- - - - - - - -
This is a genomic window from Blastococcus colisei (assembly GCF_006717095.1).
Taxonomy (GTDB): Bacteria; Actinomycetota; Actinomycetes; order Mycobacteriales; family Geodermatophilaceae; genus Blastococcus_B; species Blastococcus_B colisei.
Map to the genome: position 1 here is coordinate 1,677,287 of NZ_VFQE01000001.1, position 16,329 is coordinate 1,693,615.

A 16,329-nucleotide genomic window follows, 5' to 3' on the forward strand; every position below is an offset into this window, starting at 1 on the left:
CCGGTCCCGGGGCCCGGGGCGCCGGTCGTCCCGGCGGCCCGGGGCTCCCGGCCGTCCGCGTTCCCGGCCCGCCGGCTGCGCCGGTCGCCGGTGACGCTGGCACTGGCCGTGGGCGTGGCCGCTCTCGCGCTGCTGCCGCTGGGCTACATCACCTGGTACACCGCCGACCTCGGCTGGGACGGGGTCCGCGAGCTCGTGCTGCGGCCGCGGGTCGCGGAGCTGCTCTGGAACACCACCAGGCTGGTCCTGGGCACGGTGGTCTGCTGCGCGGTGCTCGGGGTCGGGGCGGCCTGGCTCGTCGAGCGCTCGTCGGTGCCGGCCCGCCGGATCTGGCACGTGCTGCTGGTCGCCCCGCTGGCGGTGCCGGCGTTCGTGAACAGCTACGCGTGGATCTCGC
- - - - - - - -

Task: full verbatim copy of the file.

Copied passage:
This is a genomic window from Blastococcus colisei (assembly GCF_006717095.1).
Taxonomy (GTDB): Bacteria; Actinomycetota; Actinomycetes; order Mycobacteriales; family Geodermatophilaceae; genus Blastococcus_B; species Blastococcus_B colisei.
Map to the genome: position 1 here is coordinate 1,677,287 of NZ_VFQE01000001.1, position 16,329 is coordinate 1,693,615.

A 16,329-nucleotide genomic window follows, 5' to 3' on the forward strand; every position below is an offset into this window, starting at 1 on the left:
CCGGTCCCGGGGCCCGGGGCGCCGGTCGTCCCGGCGGCCCGGGGCTCCCGGCCGTCCGCGTTCCCGGCCCGCCGGCTGCGCCGGTCGCCGGTGACGCTGGCACTGGCCGTGGGCGTGGCCGCTCTCGCGCTGCTGCCGCTGGGCTACATCACCTGGTACACCGCCGACCTCGGCTGGGACGGGGTCCGCGAGCTCGTGCTGCGGCCGCGGGTCGCGGAGCTGCTCTGGAACACCACCAGGCTGGTCCTGGGCACGGTGGTCTGCTGCGCGGTGCTCGGGGTCGGGGCGGCCTGGCTCGTCGAGCGCTCGTCGGTGCCGGCCCGCCGGATCTGGCACGTGCTGCTGGTCGCCCCGCTGGCGGTGCCGGCGTTCGTGAACAGCTACGCGTGGATCTCGC